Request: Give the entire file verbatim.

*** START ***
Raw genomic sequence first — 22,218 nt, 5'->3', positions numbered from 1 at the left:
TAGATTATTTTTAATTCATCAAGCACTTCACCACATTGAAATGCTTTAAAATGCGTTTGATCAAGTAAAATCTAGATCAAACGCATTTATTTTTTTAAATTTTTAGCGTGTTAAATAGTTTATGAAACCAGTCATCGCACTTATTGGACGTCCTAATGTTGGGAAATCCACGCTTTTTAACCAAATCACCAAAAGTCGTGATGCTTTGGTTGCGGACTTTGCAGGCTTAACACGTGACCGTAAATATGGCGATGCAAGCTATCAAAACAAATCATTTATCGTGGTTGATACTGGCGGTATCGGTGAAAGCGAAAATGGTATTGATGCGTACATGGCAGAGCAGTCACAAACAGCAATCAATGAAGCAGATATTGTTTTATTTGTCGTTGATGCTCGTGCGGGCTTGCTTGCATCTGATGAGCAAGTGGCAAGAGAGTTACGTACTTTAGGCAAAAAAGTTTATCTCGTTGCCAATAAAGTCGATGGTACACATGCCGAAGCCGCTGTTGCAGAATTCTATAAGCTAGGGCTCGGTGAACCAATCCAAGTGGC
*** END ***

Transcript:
Raw genomic sequence first — 22,218 nt, 5'->3', positions numbered from 1 at the left:
TAGATTATTTTTAATTCATCAAGCACTTCACCACATTGAAATGCTTTAAAATGCGTTTGATCAAGTAAAATCTAGATCAAACGCATTTATTTTTTTAAATTTTTAGCGTGTTAAATAGTTTATGAAACCAGTCATCGCACTTATTGGACGTCCTAATGTTGGGAAATCCACGCTTTTTAACCAAATCACCAAAAGTCGTGATGCTTTGGTTGCGGACTTTGCAGGCTTAACACGTGACCGTAAATATGGCGATGCAAGCTATCAAAACAAATCATTTATCGTGGTTGATACTGGCGGTATCGGTGAAAGCGAAAATGGTATTGATGCGTACATGGCAGAGCAGTCACAAACAGCAATCAATGAAGCAGATATTGTTTTATTTGTCGTTGATGCTCGTGCGGGCTTGCTTGCATCTGATGAGCAAGTGGCAAGAGAGTTACGTACTTTAGGCAAAAAAGTTTATCTCGTTGCCAATAAAGTCGATGGTACACATGCCGAAGCCGCTGTTGCAGAATTCTATAAGCTAGGGCTCGGTGAACCAATCCAAGTGGC